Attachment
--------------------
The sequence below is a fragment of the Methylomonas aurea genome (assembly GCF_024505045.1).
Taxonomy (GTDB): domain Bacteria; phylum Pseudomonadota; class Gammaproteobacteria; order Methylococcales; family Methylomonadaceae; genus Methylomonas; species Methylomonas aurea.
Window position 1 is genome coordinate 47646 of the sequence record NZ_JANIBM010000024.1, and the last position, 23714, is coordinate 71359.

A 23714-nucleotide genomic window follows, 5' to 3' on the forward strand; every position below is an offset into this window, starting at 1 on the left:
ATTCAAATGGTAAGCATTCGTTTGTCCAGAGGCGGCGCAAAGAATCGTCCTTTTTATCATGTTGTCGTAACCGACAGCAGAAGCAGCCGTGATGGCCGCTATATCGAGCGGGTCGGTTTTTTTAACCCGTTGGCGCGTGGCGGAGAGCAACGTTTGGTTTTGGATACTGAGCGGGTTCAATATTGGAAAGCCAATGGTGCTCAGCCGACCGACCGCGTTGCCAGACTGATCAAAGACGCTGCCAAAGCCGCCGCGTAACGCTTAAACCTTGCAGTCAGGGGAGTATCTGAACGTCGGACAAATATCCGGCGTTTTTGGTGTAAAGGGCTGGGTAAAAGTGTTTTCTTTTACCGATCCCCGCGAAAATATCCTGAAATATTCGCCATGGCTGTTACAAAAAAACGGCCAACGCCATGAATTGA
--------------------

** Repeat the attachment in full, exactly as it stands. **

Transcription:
The sequence below is a fragment of the Methylomonas aurea genome (assembly GCF_024505045.1).
Taxonomy (GTDB): domain Bacteria; phylum Pseudomonadota; class Gammaproteobacteria; order Methylococcales; family Methylomonadaceae; genus Methylomonas; species Methylomonas aurea.
Window position 1 is genome coordinate 47646 of the sequence record NZ_JANIBM010000024.1, and the last position, 23714, is coordinate 71359.

A 23714-nucleotide genomic window follows, 5' to 3' on the forward strand; every position below is an offset into this window, starting at 1 on the left:
ATTCAAATGGTAAGCATTCGTTTGTCCAGAGGCGGCGCAAAGAATCGTCCTTTTTATCATGTTGTCGTAACCGACAGCAGAAGCAGCCGTGATGGCCGCTATATCGAGCGGGTCGGTTTTTTTAACCCGTTGGCGCGTGGCGGAGAGCAACGTTTGGTTTTGGATACTGAGCGGGTTCAATATTGGAAAGCCAATGGTGCTCAGCCGACCGACCGCGTTGCCAGACTGATCAAAGACGCTGCCAAAGCCGCCGCGTAACGCTTAAACCTTGCAGTCAGGGGAGTATCTGAACGTCGGACAAATATCCGGCGTTTTTGGTGTAAAGGGCTGGGTAAAAGTGTTTTCTTTTACCGATCCCCGCGAAAATATCCTGAAATATTCGCCATGGCTGTTACAAAAAAACGGCCAACGCCATGAATTGA